This study evaluates the implementation of misoprostol for postabortion care (MPAC) in two African countries, Kenya and Uganda. The Ministries of Health, local health centers and hospitals, and NGO staff developed evidence-based service delivery protocols to introduce MPAC in selected facilities; implementation extended from January 2009 to October 2010. RESULTS: In both countries, MPAC was easy to use, and freed up provider time and health facility resources traditionally necessary for provision of PAC with uterine aspiration. On-going support of providers following training ensured high quality of care. Providers perceived that many women preferred MPAC, as they avoided instrumentation of the uterus, hospital admission, cost, and stigma associated with abortion.
Sex workers’ need for safe abortion services in Uganda is greater than that of the population of women of reproductive age because of their number of sexual contacts, the inconsistent use of contraception and their increased risk of forced sex, rape or other forms of physical and sexual violence. This study sought to understand sex workers’ experiences with induced abortion services or postabortion care (PAC) at an urban clinic in Uganda. Nine in-depth interviews were conducted with sex workers. Several important programmatic considerations for safe abortion services for sex workers were identified. Most important is creating community-level interventions in which women can speak openly about abortion, creating a support network among sex workers, training peer educators, and making available a community outreach educator and community outreach workshops on abortion.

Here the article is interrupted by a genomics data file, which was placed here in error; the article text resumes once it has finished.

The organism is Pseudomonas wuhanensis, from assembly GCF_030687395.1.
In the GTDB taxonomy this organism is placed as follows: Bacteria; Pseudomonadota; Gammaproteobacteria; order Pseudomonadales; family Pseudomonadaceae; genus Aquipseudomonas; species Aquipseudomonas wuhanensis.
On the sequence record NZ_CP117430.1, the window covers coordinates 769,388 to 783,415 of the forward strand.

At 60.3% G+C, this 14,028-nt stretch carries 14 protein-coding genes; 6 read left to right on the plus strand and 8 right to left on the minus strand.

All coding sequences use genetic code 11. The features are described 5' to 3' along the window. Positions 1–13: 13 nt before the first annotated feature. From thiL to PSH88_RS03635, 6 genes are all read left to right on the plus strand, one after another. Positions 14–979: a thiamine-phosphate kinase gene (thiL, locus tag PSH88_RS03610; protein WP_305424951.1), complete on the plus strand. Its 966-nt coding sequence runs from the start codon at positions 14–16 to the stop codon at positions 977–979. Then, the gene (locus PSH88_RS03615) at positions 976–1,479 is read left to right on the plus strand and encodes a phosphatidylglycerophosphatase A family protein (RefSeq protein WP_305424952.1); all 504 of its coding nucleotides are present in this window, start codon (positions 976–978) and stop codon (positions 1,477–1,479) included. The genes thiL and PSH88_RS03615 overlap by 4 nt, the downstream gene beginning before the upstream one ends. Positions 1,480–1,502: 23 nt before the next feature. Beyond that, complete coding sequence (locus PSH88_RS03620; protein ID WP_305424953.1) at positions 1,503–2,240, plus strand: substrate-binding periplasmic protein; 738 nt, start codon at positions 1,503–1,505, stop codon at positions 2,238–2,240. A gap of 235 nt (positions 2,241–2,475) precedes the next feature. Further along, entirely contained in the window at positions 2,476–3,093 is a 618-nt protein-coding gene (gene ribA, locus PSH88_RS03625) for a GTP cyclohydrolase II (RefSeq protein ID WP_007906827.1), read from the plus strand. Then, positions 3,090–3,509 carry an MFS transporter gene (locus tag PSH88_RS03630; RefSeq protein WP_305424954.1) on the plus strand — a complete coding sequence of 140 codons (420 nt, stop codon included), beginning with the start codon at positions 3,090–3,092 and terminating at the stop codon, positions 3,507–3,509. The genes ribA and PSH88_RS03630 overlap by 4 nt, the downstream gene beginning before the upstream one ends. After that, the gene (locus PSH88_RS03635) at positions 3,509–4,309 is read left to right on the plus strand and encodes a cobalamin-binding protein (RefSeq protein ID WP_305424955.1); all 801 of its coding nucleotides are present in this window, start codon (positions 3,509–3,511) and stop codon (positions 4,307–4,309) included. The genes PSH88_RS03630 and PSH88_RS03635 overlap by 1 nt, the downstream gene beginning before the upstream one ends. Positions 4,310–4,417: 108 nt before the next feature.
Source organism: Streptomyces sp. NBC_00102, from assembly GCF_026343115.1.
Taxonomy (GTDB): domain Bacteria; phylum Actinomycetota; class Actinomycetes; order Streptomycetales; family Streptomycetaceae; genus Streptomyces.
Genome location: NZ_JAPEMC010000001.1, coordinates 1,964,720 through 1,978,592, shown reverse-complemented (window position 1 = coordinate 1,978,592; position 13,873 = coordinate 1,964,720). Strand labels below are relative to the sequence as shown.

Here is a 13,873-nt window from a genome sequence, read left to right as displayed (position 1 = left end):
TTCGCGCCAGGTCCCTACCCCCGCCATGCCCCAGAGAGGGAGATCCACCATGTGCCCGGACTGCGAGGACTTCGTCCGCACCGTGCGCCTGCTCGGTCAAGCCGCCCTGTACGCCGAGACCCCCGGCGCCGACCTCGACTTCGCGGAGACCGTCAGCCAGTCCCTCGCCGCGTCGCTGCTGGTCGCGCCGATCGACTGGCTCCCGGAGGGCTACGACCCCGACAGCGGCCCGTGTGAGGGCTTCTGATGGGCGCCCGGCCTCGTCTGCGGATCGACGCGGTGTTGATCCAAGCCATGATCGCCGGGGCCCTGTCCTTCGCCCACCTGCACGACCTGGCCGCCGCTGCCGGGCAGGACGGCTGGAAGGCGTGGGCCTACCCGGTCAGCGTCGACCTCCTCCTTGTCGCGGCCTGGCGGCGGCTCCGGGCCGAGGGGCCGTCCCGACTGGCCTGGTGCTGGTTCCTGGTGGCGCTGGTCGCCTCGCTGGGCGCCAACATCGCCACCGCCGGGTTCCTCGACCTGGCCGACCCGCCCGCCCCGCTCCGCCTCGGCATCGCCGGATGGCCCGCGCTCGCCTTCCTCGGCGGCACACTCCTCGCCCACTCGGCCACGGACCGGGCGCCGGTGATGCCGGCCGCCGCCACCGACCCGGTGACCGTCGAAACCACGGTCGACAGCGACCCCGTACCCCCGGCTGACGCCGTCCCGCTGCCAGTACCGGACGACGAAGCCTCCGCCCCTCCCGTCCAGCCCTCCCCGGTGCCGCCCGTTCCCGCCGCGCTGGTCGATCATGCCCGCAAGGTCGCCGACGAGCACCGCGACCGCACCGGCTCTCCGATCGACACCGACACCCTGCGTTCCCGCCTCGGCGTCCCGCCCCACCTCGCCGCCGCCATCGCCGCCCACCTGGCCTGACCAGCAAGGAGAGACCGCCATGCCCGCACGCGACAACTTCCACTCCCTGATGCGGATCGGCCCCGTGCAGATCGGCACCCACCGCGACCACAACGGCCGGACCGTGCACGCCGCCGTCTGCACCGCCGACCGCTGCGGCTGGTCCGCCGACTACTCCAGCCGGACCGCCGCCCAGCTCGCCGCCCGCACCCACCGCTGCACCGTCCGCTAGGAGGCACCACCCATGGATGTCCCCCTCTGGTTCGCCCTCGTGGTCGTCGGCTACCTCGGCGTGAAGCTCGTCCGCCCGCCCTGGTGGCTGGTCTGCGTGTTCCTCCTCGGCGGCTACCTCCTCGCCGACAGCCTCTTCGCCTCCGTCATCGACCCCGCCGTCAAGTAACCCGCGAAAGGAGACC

Ipas author response to VSI’s letter to the editor,Osur et al.’s Implementation of misoprostol for postabortion care in Kenya and Uganda: A qualitative evaluation
Expanding roles of providers in safe abortion care: A programmatic approach to meeting women’s needs
This brief examines the key results from expanding abortion service provision to midlevel providers in 10 Ipas country programs throughout Asia and Africa, including a global analysis of programmatic data from all 10 countries and two case studies (Ethiopia and Bangladesh).